Guest Post by Tristi Pinkston
Of all the questions I’m asked about marketing, foremost is this: “How do I set up a virtual book tour?” (Okay, the very first question is, “What the heck is a virtual book tour?”) It’s something you definitely need to know—and here are your answers.
When you go on a virtual book tour (VBT), you essentially arrange for several different blogs and websites to feature you in some way. They might do a book review, they might interview you, they might just talk about you—and it all helps promote you and your book. It’s like going on a book tour from the privacy of your own home—hence the name virtual book tour.
How can VBTs help you promote your book?
- They introduce you to the hosts of the sites you visit.
- They promote your name to the buying public.
- They garner reviews on your book that otherwise might be difficult to get.
- They make you look special, because the more times your name appears on the Internet, the more special you look. And special = sales.
- They drive traffic to your blog and your website, helping readers learn more about you. And increased traffic to your sites also = sales.
So, how do you set up a VBT?
Let me start with a quick note: If you’re self-publishing, you can do all of the things below without a publisher, using e-books or hard copies (depending on what the blog reviewers prefer).
- Find out how many review copies of your book your publisher is willing to send out. Some publishers give you a stack of books to mail out yourself; some publishers mail the books for you; and some publishers give you a discount so you can buy books and mail them out. Sadly, some publishers won’t do any of those things—but we won’t focus on that. Talk to your publisher and find out what you can expect.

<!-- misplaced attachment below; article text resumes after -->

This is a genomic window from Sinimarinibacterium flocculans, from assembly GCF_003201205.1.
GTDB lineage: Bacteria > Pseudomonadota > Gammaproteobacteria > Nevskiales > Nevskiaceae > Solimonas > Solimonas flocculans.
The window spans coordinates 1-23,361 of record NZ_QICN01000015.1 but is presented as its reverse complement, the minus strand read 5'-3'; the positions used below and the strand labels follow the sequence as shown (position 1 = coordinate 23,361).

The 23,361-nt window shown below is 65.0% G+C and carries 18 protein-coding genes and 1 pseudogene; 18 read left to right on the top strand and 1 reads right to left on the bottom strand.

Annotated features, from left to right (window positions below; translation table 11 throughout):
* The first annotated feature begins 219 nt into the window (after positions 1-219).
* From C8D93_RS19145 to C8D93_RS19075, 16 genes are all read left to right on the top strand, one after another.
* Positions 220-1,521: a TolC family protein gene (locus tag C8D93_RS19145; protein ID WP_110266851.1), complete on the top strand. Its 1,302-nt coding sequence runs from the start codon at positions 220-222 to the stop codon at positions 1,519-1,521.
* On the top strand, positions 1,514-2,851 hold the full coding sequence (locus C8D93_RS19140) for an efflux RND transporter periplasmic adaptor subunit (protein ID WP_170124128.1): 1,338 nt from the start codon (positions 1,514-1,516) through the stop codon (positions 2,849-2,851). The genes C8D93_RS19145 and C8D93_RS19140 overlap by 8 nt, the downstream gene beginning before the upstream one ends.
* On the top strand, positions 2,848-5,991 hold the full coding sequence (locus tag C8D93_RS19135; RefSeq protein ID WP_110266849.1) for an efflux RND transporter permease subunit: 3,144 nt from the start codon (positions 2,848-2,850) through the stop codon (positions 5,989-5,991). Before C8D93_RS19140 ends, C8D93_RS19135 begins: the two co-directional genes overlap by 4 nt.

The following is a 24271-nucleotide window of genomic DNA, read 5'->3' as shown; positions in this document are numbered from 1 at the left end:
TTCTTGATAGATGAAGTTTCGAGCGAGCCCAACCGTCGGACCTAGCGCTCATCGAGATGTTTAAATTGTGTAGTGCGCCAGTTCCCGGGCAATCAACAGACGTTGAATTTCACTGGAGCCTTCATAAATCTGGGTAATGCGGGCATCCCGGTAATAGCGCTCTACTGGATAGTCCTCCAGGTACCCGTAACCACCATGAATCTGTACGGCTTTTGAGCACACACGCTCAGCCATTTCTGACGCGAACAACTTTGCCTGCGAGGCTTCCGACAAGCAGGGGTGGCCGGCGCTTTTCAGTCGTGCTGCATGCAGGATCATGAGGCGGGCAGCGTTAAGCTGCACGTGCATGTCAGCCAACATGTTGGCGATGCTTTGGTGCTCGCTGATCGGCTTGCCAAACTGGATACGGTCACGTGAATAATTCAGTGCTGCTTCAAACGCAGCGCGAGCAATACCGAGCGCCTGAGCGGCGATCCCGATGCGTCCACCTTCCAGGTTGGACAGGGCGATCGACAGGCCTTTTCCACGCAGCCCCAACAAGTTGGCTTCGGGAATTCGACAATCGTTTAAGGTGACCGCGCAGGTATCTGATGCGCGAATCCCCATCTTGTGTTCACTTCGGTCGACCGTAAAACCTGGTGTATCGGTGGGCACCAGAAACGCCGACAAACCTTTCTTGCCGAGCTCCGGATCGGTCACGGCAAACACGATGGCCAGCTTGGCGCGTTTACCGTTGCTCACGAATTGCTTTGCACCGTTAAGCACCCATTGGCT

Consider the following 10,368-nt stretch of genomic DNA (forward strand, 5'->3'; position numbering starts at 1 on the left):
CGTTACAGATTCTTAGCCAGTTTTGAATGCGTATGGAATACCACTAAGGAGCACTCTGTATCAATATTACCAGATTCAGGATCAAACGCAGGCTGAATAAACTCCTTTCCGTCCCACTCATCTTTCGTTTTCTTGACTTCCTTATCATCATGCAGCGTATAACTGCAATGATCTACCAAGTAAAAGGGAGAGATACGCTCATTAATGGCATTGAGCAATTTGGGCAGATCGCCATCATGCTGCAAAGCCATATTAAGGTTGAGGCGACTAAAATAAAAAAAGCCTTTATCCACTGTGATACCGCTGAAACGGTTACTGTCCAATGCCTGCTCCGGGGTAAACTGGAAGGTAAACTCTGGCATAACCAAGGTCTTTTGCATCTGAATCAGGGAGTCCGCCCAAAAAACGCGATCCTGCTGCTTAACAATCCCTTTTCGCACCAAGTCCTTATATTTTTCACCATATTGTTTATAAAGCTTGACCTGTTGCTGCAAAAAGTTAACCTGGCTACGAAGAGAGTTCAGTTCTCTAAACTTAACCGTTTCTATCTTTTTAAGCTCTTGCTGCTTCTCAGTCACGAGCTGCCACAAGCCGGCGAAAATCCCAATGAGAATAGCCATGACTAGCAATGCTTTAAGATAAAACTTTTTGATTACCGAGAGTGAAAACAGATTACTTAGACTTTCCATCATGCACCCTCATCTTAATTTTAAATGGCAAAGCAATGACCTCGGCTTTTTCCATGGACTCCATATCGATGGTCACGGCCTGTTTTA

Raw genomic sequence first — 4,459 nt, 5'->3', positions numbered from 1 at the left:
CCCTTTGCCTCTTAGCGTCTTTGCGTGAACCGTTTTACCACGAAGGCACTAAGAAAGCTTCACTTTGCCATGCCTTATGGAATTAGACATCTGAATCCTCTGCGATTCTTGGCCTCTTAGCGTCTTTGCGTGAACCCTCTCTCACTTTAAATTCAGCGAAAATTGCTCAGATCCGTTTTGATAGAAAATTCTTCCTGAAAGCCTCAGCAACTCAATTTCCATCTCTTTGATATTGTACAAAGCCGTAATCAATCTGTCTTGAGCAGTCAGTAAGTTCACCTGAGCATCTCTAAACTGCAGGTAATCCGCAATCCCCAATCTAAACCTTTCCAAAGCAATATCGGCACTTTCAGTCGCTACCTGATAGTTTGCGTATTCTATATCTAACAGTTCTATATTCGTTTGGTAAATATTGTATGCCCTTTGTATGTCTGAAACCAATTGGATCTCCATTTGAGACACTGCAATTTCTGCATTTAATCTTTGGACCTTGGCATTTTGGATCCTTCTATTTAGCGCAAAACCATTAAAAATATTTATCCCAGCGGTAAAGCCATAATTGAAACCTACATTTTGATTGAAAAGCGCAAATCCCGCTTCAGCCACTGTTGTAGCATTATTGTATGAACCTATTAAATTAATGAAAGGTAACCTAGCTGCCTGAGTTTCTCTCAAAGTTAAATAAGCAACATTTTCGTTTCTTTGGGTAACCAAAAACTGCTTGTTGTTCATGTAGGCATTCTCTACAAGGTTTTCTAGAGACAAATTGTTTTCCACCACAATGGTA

- Now that you know how many books you can send out, find the right reviewers for you. Go to Google and type in blogs and your search term. If your book is about shopping malls in the Amazon, type blogs Amazon shopping malls. Up will come a list of blogs that talk about your topic. Or type blogs book reviews. You can customize your search however you like. You can also check the sites you choose on Alexa to see how big a following they might have (implied by ranking), but remember: a smaller blogger focused on your topic is more effective than a big blogger who doesn’t have the right audience for your book.
- Once the list comes up, click each link and find those blogs that seem to be the best fit for you. Start by leaving a comment to establish a good relationship. Then look for a contact link or the profile link, which will lead you contact information. Politely ask if the blogger would be interested in hosting your tour, offer the blogger a free book, and thank the blogger for his or her time. You do not have to pay the blogger for the review; the free copy of your book is your thank-you gift.